My grandparents had six children and the youngest daughter became my source for the information I needed. Doing this genogram has been very difficult for me because I learned that maternal grandparents are deceased and my aunts and uncle are also deceased. My mother is the only living family member that I know of. I never got the opportunity to have a relationship with my mother’s side of the family. My paternal grandfather died the years I was born which explains why I don’t remember him.
Her siblings have children, so she does not see a need to provide assistance if they were to start failing in their health. Currently she feels her role in the family is what she expected, she is hip fun sister and aunt in her family. She has a strong relationship with her extended family. She took time to build relationships with her nieces and nephews. As single person with no children, I see the benefit of these relationships.
My family is kind of like Helens, I don’t have a little brother but Helen and my mom are kind of a like. They are single and like Julie, I always gave my mom a hard time. We were never close until I told her I was pregnant. Some people thought it was going to ruin out lives but it actually made things better. Helen and my mom rarely go out and do anything but when my mom does I’m happy for her.
My Unc and Aunt Smith became Mom's surrogate parents, and she lived with them until she married. A few years later Maude was institutionalized at Craigmont, where she lived for the rest of her life. There is a third marker on the cemetery lot where Mom and Dad are buried for our Grandmother Maude Johnson. Mother never talked much about this or other aspects of her life. Nor did she want to know the details of other’s lives.
My mother Leslie is the only female out of her siblings and as a result, often is perceived as having less credibility than her brothers have. Most of the time, her feelings are ignored when family decisions take place. My mom expresses her emotions openly, which is perceived as weak and illogical to her brothers, who all possess more masculine and strong-willed qualities. My Uncle Mark and Uncle David, for example, are in charge of my grandparent’s finances while my Uncle Stephen oversees any decisions regarding my grandparent’s health. Even though my mother has no issue being involved in these decisions, she was not even considered for either role.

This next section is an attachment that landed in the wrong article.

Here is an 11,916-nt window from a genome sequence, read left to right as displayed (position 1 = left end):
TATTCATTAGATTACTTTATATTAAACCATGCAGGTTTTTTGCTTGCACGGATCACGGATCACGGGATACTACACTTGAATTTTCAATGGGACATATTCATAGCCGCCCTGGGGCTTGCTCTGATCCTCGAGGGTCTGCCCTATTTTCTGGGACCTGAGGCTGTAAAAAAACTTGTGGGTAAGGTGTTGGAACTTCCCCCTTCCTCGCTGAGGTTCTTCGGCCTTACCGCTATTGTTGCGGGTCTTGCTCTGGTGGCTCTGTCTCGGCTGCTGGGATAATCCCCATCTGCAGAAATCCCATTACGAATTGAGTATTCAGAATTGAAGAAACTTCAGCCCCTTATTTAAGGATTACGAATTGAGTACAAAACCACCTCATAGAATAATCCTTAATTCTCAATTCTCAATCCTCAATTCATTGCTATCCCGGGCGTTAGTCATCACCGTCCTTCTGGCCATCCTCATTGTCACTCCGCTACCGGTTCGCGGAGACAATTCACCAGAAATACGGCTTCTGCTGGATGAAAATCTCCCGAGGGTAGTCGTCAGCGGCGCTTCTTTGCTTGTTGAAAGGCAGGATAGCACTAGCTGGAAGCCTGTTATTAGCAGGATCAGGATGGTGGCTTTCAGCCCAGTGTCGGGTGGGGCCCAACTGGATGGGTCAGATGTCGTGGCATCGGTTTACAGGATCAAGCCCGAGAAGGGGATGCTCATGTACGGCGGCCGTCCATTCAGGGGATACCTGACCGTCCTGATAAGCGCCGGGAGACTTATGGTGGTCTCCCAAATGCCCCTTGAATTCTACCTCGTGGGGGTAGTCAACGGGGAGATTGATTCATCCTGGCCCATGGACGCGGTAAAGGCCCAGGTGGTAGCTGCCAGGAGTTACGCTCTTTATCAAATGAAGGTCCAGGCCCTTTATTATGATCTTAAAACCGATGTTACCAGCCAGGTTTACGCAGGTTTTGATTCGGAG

She grew up the baby of ten children and did not get much of anything. When she was five, she was taken away from her family for neglect and placed in foster care. Her father was later able to get her back and a few of her other siblings but not all of them. The emotional hell that was her life would have given anyone a reason to be a horrendous person. My mother has always been a fighter for doing the right thing.
My mom even went back to college after seeing me and my sister do it, and she got an accounting degree at the age of 40. My parents came from poor families and not many college graduates. We often had no spending money or even good running vehicles but they always gave us love and we were happy with all of the small things we had. My parents used the permissive parenting style, at least for me and my sister; they never really used any type of punishments. They would tell us we were grounded from something but the next day we would be doing the things we were grounded from.
This is my own interpretation of the life and times of Anne Hathaway based on what little we know about her. My version is somewhat sensational, please excuse me for this. Anne (alias Agnes) Hathaway was born in 1556 to parents Richard and Joan and was certainly raised with her brothers and sisters at Hewlands Farm Shottery. Her Father was a Farmer and he was to remarry when Joan Hathaway died. We can assume that Anne Hathaway received home schooling at best or no schooling at all at worst and lived most of her life until marriage in the hamlet of Hamlet, one mile away from Stratford in the forest of Arden.
Despite having no relationship with her parents, Maya lived in a loving household with Momma, Bailey, and her disabled uncle, Willie. She was genuinely happy, and knew that she could depend on Bailey or Momma in any situation. The novel depicts Maya living without the typical nuclear family, persevering in spite of it, and making the most of the hand she was dealt. Maya never attained a proper connection with her parents. Her mother, Vivian, lived in St. Louis, Missouri with her boyfriend, Mr. Freeman, Maya’s two uncles, and her maternal grandmother.
She has two older half-siblings on her mothers side that she has never met. Almost immediately after giving birth, Gladys Mortensen brought Norma to live with Ida and Albert Bolender, who raised her until she was seven years old. It isn’t clear why Gladys had someone else raise her little girl, but being a single mother working in the Great Depression wasn’t easy. Others believe she simply didn’t have the interest or commitment to raise a child. In 1933, after Norma’s 7th birthday, her mother took her back from foster care and decided that she would try raising her on her own.